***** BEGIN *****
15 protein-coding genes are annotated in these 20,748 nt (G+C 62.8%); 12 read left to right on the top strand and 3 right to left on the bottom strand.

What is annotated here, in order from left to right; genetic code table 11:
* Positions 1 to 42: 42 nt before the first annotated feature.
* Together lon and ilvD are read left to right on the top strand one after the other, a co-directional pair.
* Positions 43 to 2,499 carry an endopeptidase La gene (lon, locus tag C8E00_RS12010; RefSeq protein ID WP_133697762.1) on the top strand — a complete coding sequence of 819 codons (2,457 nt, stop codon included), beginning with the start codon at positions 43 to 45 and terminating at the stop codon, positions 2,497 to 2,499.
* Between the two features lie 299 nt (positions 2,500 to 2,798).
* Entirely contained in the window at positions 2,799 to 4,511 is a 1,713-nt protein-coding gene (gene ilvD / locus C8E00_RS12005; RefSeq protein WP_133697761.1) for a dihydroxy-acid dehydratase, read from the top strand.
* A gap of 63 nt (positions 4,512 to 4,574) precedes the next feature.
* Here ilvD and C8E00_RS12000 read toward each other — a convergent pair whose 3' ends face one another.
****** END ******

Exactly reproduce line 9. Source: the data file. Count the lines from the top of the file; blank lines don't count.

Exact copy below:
* Here ilvD and C8E00_RS12000 read toward each other — a convergent pair whose 3' ends face one another.